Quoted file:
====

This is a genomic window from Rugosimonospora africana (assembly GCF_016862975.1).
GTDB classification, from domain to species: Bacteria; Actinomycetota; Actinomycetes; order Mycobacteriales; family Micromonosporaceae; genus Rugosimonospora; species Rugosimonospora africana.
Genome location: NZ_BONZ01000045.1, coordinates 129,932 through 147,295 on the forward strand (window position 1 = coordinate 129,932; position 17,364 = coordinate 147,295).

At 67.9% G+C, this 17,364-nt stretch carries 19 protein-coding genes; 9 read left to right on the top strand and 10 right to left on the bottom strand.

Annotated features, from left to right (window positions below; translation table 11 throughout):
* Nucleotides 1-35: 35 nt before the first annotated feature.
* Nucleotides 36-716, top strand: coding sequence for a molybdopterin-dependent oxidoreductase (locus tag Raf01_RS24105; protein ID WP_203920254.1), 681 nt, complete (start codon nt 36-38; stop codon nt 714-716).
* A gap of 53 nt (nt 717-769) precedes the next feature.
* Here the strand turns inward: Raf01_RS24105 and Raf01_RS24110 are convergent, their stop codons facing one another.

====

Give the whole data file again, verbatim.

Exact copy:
This is a genomic window from Rugosimonospora africana (assembly GCF_016862975.1).
GTDB classification, from domain to species: Bacteria; Actinomycetota; Actinomycetes; order Mycobacteriales; family Micromonosporaceae; genus Rugosimonospora; species Rugosimonospora africana.
Genome location: NZ_BONZ01000045.1, coordinates 129,932 through 147,295 on the forward strand (window position 1 = coordinate 129,932; position 17,364 = coordinate 147,295).

At 67.9% G+C, this 17,364-nt stretch carries 19 protein-coding genes; 9 read left to right on the top strand and 10 right to left on the bottom strand.

Annotated features, from left to right (window positions below; translation table 11 throughout):
* Nucleotides 1-35: 35 nt before the first annotated feature.
* Nucleotides 36-716, top strand: coding sequence for a molybdopterin-dependent oxidoreductase (locus tag Raf01_RS24105; protein ID WP_203920254.1), 681 nt, complete (start codon nt 36-38; stop codon nt 714-716).
* A gap of 53 nt (nt 717-769) precedes the next feature.
* Here the strand turns inward: Raf01_RS24105 and Raf01_RS24110 are convergent, their stop codons facing one another.